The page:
Mission

The Model Diagnostics Task Force is constituted to develop, coordinate, and implement process-based model evaluation metrics and a metrics framework in National modeling center metrics packages, leveraging ongoing efforts at the modeling centers toward advancing model evaluation and development capabilities.

This Task Force is constituted of researchers whose projects were successfully evaluated as part of the FY15 competition held by NOAA’s Modeling, Analysis, Predictions, and Projections program on the topic of Process Oriented Metrics. This competition was motivated by a number of factors, including community interest in moving beyond performanceoriented metrics toward processoriented metrics, ongoing efforts to develop next-generation climate and Earth system models, evolving plans for CMIP, and a need to link model development and evaluation efforts across modeling centers. Nine projects were selected as a result of the competitive process, including eight focused on developing metrics and one that will develop metrics as well as define a direction and framework for the overall effort.

Task Force Function and Implementation

This Task Force will initiate its activities in October 2015 and will have a duration of three years. It is expected that researchers who were selected through the NOAA competitive process will participate actively in this Task Force helping to build an integrative processoriented metrics framework serving NOAA and other modeling centers. Task Force membership may also include affiliates, elected by Task Force leadership, who are not supported by MAPP funding but whose expertise and work are relevant to achieving the goals of this task force. The Task Force will coordinate with other relevant ongoing diagnostic efforts including emerging community processoriented metrics efforts such as the WCRP/WGCM Metrics Panel, PCMDI’s UVCDAT effort, and the EMBRACE ESMValTool project.

The Task Force will connect all of the funded investigators and other invitees. Beyond enhancing communication between investigators, expectations of this group include contribution by the individual projects to the development and implementation of the collective effort with a focus on implementing a cohesive metrics framework, open documentation of the efforts, and a focus on maximizing the community utility of metrics and the metrics framework. It is expected the main group will have monthly teleconferences and consider inperson meetings, as appropriate.

 

As of Spring 2017, the Task Force has developed a functional Application Program Interface (API) for the metrics package, which is documented here. The linked document also describes the overall status of the effort as of April 2017. The API is python based and designed to be flexible such that metrics coded in different non-proprietary software packages can be integrated into the API.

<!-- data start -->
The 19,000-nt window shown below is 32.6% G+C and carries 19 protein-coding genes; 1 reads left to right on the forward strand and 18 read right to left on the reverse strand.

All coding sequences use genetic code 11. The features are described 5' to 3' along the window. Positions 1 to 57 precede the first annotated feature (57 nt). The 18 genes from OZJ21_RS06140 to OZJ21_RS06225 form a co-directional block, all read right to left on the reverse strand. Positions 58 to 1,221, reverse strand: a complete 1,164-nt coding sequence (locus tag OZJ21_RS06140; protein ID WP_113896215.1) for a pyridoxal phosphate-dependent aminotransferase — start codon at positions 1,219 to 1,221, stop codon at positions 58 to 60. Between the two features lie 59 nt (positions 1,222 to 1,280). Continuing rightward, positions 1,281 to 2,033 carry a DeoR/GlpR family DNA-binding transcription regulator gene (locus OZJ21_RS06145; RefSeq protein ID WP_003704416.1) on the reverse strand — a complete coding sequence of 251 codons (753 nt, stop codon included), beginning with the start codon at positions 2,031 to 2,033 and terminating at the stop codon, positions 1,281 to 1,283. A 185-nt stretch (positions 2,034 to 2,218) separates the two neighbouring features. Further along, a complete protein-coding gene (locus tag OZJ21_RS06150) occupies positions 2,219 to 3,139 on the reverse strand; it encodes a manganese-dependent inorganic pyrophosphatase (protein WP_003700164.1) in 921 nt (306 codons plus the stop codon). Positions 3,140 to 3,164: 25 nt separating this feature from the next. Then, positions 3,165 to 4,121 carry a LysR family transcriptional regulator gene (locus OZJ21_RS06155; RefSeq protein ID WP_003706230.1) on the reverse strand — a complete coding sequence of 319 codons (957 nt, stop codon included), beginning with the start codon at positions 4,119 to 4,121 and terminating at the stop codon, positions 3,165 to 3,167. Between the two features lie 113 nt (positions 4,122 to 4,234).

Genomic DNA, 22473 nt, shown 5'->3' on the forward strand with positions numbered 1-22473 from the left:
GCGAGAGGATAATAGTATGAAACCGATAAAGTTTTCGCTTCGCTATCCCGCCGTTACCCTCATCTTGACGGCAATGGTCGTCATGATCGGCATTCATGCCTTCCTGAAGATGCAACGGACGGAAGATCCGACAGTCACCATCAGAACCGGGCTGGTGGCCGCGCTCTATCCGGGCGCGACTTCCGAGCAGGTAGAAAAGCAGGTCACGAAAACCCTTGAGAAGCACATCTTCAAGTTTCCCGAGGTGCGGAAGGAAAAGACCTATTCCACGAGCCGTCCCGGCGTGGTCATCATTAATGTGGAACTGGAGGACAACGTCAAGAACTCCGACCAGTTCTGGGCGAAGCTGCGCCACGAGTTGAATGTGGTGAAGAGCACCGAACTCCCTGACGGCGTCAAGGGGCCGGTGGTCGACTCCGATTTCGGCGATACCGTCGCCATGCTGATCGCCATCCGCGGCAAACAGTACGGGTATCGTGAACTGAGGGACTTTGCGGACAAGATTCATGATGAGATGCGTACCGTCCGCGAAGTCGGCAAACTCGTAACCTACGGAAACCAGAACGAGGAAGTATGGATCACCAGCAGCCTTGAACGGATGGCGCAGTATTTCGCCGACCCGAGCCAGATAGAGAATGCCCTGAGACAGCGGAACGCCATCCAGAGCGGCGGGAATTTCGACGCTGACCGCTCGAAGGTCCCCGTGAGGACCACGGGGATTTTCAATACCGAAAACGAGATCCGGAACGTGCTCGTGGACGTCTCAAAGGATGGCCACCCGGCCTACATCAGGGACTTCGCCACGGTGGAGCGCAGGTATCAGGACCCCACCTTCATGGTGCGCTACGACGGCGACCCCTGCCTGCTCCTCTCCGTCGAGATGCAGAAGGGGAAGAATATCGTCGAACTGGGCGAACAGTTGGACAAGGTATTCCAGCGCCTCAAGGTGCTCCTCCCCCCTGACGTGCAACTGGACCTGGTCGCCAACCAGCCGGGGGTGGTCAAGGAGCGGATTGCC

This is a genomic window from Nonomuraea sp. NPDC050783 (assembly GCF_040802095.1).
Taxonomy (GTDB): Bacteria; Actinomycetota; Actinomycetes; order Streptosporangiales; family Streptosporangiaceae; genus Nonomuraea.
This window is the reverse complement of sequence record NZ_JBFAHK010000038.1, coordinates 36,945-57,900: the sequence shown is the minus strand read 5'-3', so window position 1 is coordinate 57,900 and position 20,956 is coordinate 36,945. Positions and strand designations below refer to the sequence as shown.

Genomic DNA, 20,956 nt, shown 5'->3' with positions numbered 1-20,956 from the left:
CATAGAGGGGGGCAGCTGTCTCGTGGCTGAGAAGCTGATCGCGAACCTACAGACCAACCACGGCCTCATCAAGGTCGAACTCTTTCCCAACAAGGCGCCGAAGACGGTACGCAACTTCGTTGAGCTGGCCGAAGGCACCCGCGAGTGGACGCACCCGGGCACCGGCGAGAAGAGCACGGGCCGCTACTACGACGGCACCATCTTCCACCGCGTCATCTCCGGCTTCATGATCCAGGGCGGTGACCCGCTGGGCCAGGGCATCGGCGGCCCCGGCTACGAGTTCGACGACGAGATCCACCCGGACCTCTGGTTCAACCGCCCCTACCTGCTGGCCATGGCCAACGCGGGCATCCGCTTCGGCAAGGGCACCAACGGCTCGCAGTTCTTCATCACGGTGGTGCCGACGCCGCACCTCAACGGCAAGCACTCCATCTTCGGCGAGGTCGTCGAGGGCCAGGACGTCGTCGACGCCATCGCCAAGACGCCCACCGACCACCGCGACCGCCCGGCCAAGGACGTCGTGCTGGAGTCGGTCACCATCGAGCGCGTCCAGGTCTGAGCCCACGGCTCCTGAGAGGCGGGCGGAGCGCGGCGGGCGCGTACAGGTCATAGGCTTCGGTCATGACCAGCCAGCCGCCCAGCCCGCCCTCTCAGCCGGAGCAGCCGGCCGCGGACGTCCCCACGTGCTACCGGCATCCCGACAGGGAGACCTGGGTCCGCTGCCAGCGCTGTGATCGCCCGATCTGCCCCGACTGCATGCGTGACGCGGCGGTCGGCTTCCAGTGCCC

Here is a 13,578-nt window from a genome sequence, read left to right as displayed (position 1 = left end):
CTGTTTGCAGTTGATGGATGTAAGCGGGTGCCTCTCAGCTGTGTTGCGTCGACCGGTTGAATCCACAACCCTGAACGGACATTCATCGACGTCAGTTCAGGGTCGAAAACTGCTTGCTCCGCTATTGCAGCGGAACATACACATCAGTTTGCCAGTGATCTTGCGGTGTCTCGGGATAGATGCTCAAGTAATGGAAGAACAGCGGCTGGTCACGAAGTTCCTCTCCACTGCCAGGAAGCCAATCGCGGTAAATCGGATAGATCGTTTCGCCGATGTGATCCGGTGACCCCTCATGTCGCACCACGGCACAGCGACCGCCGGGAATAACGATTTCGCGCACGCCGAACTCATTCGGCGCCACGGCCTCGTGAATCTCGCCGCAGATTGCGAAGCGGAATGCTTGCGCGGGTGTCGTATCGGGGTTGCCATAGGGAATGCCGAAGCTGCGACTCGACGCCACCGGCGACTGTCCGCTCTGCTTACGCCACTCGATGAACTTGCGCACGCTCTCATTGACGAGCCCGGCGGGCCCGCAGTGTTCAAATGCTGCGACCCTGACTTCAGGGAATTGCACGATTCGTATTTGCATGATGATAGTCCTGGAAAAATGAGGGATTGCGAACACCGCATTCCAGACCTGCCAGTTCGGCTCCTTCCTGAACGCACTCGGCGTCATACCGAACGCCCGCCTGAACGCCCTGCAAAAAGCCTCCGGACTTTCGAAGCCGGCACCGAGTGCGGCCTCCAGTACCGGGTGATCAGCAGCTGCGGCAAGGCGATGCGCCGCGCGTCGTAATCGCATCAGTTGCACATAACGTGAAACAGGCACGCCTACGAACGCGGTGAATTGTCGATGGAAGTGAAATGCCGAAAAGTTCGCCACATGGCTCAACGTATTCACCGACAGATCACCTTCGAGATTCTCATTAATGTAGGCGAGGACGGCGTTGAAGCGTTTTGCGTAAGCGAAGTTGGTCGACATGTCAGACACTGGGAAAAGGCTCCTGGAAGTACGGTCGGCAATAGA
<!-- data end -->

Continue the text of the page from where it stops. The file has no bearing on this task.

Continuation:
MAPP Task Force Concept and Terms of Reference

Leadership

Lead: Eric Maloney, Colorado State University
Co-Lead: Yi Ming, NOAA Geophysical Fluid Dynamics Laboratory
Co-Lead: Andrew Gettelman, National Center for Atmospheric Research
Co-Lead: Aiguo Dai, University at Albany

Participants

Relevant MAPP Program PIs and selected additional invitees.
To view the full Participants list, please visit the Participants page.

Projects

To view the full list of Projects, please click here.

News & Events

Scientists meet to improve predictions from weeks to seasons

  • 7 September 2017
  • Number of views: 469

Bridging the gap between short-term weather and long-term climate predictions has remained challenging for scientists, but public demand and promising research has focused NOAA's attention on this prediction problem. In an effort to further progress, researchers from universities, NOAA and other labs and centers will meet to highlight recent efforts to develop skillful predictions for the subseasonal to seasonal timescale. Talks will focus on research using data from the North American Multi-Model Ensemble (NMME), a state-of-the-art seasonal prediction system combining forecasts from leading climate models. In addition, speakers will feature research using the Subseasonal Experiment (SubX), a two-year project combining multiple global models to produce real-time experimental forecasts and forecasts for past dates at lead times of 3-4 weeks. Specific presentations will cover such topics as representing physical processes in models, prediction skill, and combining multiple model forecasts for optimal skill. The NMME/SubX Science Meeting is supported by the OAR CPO's Modeling, Analysis, Predictions, and Projections Program and will be held September 13-15 at the National Center for Weather and Climate Prediction in College Park, Maryland. 

Learn more: http://cola.gmu.edu/kpegion/nmmeworkshop2017/index.html

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